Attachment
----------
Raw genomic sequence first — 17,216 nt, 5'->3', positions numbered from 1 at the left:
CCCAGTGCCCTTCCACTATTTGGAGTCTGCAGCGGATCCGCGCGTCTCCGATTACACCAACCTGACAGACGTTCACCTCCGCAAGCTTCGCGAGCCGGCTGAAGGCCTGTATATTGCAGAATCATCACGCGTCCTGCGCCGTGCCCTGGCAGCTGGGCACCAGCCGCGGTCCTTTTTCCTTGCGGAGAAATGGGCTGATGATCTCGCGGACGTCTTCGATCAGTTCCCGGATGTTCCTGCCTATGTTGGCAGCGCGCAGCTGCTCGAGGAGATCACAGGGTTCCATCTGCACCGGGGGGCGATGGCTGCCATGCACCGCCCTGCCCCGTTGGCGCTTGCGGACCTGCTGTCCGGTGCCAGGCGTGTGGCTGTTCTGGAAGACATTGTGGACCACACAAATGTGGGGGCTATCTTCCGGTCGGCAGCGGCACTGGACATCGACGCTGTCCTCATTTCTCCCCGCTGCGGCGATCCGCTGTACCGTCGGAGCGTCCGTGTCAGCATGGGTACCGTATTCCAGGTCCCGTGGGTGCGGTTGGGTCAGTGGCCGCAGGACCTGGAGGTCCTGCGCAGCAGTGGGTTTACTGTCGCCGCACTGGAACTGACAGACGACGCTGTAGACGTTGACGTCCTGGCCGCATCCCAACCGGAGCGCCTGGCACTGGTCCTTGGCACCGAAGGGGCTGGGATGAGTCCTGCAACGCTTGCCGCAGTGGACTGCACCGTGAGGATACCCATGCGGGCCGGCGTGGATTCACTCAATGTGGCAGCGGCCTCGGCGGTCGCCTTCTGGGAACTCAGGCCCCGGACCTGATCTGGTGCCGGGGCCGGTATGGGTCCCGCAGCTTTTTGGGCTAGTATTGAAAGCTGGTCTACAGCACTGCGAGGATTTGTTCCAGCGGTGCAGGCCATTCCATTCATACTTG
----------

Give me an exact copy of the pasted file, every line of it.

Raw genomic sequence first — 17,216 nt, 5'->3', positions numbered from 1 at the left:
CCCAGTGCCCTTCCACTATTTGGAGTCTGCAGCGGATCCGCGCGTCTCCGATTACACCAACCTGACAGACGTTCACCTCCGCAAGCTTCGCGAGCCGGCTGAAGGCCTGTATATTGCAGAATCATCACGCGTCCTGCGCCGTGCCCTGGCAGCTGGGCACCAGCCGCGGTCCTTTTTCCTTGCGGAGAAATGGGCTGATGATCTCGCGGACGTCTTCGATCAGTTCCCGGATGTTCCTGCCTATGTTGGCAGCGCGCAGCTGCTCGAGGAGATCACAGGGTTCCATCTGCACCGGGGGGCGATGGCTGCCATGCACCGCCCTGCCCCGTTGGCGCTTGCGGACCTGCTGTCCGGTGCCAGGCGTGTGGCTGTTCTGGAAGACATTGTGGACCACACAAATGTGGGGGCTATCTTCCGGTCGGCAGCGGCACTGGACATCGACGCTGTCCTCATTTCTCCCCGCTGCGGCGATCCGCTGTACCGTCGGAGCGTCCGTGTCAGCATGGGTACCGTATTCCAGGTCCCGTGGGTGCGGTTGGGTCAGTGGCCGCAGGACCTGGAGGTCCTGCGCAGCAGTGGGTTTACTGTCGCCGCACTGGAACTGACAGACGACGCTGTAGACGTTGACGTCCTGGCCGCATCCCAACCGGAGCGCCTGGCACTGGTCCTTGGCACCGAAGGGGCTGGGATGAGTCCTGCAACGCTTGCCGCAGTGGACTGCACCGTGAGGATACCCATGCGGGCCGGCGTGGATTCACTCAATGTGGCAGCGGCCTCGGCGGTCGCCTTCTGGGAACTCAGGCCCCGGACCTGATCTGGTGCCGGGGCCGGTATGGGTCCCGCAGCTTTTTGGGCTAGTATTGAAAGCTGGTCTACAGCACTGCGAGGATTTGTTCCAGCGGTGCAGGCCATTCCATTCATACTTG